Redundancy Advice – How to Play it Well

Comeback Girl from Redundancy
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Four in every 1000 people in the UK accept redundancy per month. Redundancy is not “being managed out” of a business or being sacked; it is a commercial fact of the market. After 20 years in recruitment, I see redundancy as an opportunity to rise like a phoenix from the ashes. Why? How can you play it well?

Redundancy starts off as a shock

Logically and analytically you know it is not personal. But the person sitting in the desk next to you is still safe in their job! As a result you feel upset and anger. Bosses often deliver the news clumsily “I can’t afford you” or (yes really) “it was your head or mine and I have children”.

It is the role that is being made redundant!

You are not being made redundant, the role is. You have not lost your skills, talents and experience. There is no shame attached, no judgement.

Going Forward, the Temptation is to “Panic Purchase”

I believe that you need a “wound licking” period. I was ashamed to be made redundant in 2002. My boss made it my fault for not accepting a role with a reduced sales territory. I saw this limited my earnings potential, therefore took legal action. It meant that I had a nice financial buffer of a tax-free settlement to take time out and work out what I wanted.

Don’t make any major decisions until you are over the anger. Take some time. But you will get over it, you will recover, you are enough.

Working out what you want to do

You can now re-evaluate your career to date. What work brings you joy? What could you do all day? Is now the time to change direction? How are your values being met in the office? What do you want life to look like in five years’ time and how could a new job contribute to that?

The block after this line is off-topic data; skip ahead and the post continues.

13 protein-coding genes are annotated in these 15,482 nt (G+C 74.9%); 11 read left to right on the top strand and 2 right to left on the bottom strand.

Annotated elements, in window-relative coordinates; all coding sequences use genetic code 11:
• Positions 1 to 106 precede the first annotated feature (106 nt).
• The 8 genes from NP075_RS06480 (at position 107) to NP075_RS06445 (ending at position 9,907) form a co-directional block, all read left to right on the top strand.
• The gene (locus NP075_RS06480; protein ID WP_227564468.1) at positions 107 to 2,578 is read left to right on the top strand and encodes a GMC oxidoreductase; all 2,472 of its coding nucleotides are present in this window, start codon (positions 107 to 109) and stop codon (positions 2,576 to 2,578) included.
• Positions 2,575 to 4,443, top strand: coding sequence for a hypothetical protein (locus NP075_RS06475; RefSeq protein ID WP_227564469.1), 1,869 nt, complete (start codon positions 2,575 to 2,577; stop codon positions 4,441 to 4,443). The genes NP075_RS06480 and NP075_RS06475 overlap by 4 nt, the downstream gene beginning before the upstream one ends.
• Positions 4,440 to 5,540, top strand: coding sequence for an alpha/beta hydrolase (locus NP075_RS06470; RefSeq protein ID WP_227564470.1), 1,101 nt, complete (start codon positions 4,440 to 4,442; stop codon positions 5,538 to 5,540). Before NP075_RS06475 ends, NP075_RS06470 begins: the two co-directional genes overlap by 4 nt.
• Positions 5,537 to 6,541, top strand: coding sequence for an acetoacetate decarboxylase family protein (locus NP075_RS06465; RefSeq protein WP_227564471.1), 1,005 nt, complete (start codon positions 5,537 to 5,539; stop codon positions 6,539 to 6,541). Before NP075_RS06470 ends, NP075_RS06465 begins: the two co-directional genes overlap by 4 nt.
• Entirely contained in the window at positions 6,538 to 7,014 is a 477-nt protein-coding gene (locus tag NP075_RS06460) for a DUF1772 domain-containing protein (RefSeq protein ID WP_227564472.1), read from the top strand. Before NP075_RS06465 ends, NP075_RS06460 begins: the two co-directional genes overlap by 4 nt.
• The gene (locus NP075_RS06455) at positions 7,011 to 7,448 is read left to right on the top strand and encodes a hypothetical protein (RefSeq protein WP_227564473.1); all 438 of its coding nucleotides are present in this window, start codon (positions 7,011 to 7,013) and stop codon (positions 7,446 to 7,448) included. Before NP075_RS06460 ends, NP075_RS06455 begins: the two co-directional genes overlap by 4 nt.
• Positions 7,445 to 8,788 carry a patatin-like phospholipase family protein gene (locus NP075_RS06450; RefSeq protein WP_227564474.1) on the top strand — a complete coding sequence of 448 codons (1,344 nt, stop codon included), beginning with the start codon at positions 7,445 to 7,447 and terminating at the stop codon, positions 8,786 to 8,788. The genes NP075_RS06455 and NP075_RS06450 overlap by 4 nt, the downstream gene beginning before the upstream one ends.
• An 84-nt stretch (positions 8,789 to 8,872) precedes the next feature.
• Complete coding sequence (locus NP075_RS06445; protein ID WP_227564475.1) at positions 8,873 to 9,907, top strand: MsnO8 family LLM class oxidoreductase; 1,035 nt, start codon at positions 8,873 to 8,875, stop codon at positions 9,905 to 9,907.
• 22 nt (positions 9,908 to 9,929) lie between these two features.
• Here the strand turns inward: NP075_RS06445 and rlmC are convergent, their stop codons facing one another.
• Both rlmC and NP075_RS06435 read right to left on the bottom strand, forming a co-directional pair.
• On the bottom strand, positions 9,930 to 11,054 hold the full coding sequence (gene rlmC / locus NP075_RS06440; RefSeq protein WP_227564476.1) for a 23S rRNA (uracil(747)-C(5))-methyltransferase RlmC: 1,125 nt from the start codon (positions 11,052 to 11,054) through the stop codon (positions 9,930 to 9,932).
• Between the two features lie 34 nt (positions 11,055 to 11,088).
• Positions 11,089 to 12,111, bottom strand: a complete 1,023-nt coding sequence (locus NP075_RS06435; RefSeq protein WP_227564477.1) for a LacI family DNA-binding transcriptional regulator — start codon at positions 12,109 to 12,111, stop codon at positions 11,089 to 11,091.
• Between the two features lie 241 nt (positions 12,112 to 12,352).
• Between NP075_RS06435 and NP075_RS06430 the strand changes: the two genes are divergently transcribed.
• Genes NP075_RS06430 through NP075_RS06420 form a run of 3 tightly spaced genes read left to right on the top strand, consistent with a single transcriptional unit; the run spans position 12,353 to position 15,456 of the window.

Job seeking success:

Avoid firing off unfocused CVs in a desperate attempt to get any new job. Be ready to articulate: “this is my value” as you then stand out in the numbers game of job application. I often fill my roles this way: we shape jobs around a person who knows what they can bring.

Putting it into Practice – My Best Advice for Andrea

I advised a lady in mid-life who is feeling knocked after two redundancies:

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Every job exists to solve a problem for an employer. What’s that for you? Speak to the results you deliver, not how you do it! Go back through old positive appraisals to remind yourself.

Seek experienced recruiters’ guidance on where they see the opportunities are (but don’t assume we know everything or let us limit you!). Have a “chief encourager’ (friend/mentor).

Show you are training up in relevant areas; being constantly eager to learn is a vital quality. It also feels positive to be growing and achieving whilst you are searching

When networking always have a service mentality: how can you help the other first? This avoids you appearing needy. You enjoy it more and feel more powerful!

Keep turning over stones: rejection/no news at all is a fact of the job search. Every no, statistically, is closer to a yes. That’s why pursuing a course or hobby helps feed your “achiever” whilst you are looking.

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This article advises on how to refer to redundancy in interview.

I’m yet to see someone come back worse off after a redundancy. It so often forces our hand and makes us see a role that is so much better matched to us and our purpose. I know you’ll stay on the right side of my statistics!!

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